The decision to decide slavery in these territories through popular sovereignty rivaled the great Missouri Compromise of 1820 because both the territories were above the 36°30′ parallel and yet they had a chance to become slave states if enough people voted for it. The act inflamed the slavery issue and led opponents to form the Republican Party, which was supported by Abraham Lincoln and saw the expansion of slavery as a great evil.
The Republican Party held all it’s power in the North and caused many of the Northerners to rally to them on the grounds that the Kansas-Nebraska Act opposed the Missouri Compromise that kept those grounds sacred and untouched by slavery. This caused life in Kansas to be a mini civil war with Northerners and Southerners competing with one another for land and other resources, resulting in a lot of violence, which led to the coining of the term “Bleeding Kansas” because of the federal governments inability to contain the disorder.
Douglas’ plan to find middle ground between the free and slave states ended up driving the North and South farther apart because both slave and free advocates believed they rightfully had claims to the territory, the Northerners supporting the Missouri Compromise, and the Southerners supporting the new-found Kansas-Nebraska Act. The secretive Ostend Manifesto of 1854 played a small role in driving the nation apart. The manifesto contained rationale for the United States to buy Cuba from Spain and implied that the U.
S. would declare war on Spain if it refused to sell Cuba to them peacefully. The annexation of Cuba was a huge goal for southern expansionists because they sought to bring in Cuba as a slave state and said that Cuba was vital to the Union’s domestic interests. The document started a diplomatic firestorm, reinforcing foreign fears of aggressive American expansion and caused the Northerners who were now enlightened on the cruelty of slavery to become insubordinate to the South.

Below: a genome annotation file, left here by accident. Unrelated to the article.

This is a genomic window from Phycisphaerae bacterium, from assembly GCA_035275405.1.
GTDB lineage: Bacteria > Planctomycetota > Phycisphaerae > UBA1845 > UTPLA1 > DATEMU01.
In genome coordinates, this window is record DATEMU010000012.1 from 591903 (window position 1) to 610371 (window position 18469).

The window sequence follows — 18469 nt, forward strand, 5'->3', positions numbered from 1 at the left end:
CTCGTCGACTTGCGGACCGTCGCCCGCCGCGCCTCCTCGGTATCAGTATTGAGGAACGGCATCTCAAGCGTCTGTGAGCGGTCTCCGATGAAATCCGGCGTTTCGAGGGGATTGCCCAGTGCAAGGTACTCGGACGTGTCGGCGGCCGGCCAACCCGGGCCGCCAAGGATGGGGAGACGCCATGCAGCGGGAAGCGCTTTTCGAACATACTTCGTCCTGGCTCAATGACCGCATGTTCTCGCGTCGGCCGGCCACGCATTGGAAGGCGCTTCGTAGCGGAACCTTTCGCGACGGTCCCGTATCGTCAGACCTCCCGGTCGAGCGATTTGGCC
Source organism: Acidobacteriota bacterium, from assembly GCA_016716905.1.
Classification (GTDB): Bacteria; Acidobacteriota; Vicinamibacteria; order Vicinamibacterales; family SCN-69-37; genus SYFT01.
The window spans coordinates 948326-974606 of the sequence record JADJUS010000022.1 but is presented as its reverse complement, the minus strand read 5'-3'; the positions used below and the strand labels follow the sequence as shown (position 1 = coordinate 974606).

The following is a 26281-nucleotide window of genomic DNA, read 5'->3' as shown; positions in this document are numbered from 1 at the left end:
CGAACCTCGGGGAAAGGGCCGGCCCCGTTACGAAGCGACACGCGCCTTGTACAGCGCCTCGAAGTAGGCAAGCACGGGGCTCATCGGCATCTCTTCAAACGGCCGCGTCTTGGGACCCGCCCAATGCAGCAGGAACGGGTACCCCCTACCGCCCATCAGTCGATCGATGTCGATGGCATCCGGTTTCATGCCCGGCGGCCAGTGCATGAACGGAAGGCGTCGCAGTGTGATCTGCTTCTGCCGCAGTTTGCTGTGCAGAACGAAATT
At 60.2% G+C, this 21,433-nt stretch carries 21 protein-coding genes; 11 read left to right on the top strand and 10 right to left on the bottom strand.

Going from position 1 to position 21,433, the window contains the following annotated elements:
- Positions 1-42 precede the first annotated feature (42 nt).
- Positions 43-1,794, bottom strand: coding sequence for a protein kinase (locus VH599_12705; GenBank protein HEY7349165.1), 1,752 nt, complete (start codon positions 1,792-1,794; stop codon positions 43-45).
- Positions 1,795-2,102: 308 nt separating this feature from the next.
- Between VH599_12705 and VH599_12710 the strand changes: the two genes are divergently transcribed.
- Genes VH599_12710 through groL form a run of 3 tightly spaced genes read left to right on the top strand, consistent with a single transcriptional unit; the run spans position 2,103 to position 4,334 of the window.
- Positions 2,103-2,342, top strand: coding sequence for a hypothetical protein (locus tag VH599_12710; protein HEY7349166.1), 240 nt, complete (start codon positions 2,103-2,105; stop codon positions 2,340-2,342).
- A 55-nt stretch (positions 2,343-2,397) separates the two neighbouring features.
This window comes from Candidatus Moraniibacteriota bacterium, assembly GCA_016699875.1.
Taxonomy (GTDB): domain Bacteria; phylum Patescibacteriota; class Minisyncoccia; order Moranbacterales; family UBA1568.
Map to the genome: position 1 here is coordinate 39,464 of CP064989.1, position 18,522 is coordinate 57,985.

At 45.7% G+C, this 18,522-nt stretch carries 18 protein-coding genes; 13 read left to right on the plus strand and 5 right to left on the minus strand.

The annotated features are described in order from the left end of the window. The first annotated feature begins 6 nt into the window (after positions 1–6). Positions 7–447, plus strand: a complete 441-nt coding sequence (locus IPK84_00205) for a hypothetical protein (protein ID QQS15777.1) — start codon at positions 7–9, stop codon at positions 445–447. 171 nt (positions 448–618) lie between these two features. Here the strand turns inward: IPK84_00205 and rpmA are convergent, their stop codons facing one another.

This led to the coining of the term “slavocracy” which basically described the people who used their political power to corrupt slavery and spread it across the nation. Although this attempt to annex Cuba into the Union was a failure, it did represent the intentions of the South and cause the North to become agitated. This manifesto was one of the small contributing factors to the separation of the North and South that would soon pile onto the ever growing heap of sectionalism in the Union. Another event that contributed to the sectionalism between the North and South was the famous Sumner Assault of 1856.
On May of that year, the brilliant speaker, Charles Sumner made his speech that denounced “The Crime Against Kansas” along with other Southern leaders, such as Senator Butler. A fellow senator, Preston Brooks, took deep offense to the harsh word from Sumner’s mouth and considered challenging the babbling madman to a duel, but then soon realized he must not stoop so low as to duel someone as scum-like as Sumner. So to solve his problem, on May 22, 1856 Preston Brooks strolls into the Senate Chamber and starts to beat Charles Sumner voraciously with his cane.
This caused Brooks to gain much fame from his fellow Southerners and people even went so far as to send him personal cane’s to replace his bloody broken one. The Northerners, on the other hand, were extremely outraged at this praising of Brooks and his violent acts and further supported their theory that the South were savages. In order to show support for their now injured speaker, Massachusetts reelected Sumner for another term and left his seat vacant as a reminder of southern brutality and cause the North to have more reasons to develop sectional hatred for the South.
The Dred Scott Decision of 1857 was a landmark decision by the Supreme Court that caused the greatest division between the North and South. It stated that people of African descent brought into the United States and held as slaves were not protected by the Constitution and were not U. S. Citizens. Furthermore, Taney also included in this court case that the slave, Dred Scott was never free, regardless of where he lived, because slaves were personal property.
This decision also went so far as to claim the Missouri Compromise of 1820 to be unconstitutional because the federal government had no right to prohibit slavery in the new territories. They also argued that the Constitution supported slavery because it did not outlaw or restrict it within the United States. Antislavery groups were appalled by this court decision and feared that slavery might spread unchecked and as a result, the Republican Party of 1854 fought to gain control of the Congress and the courts.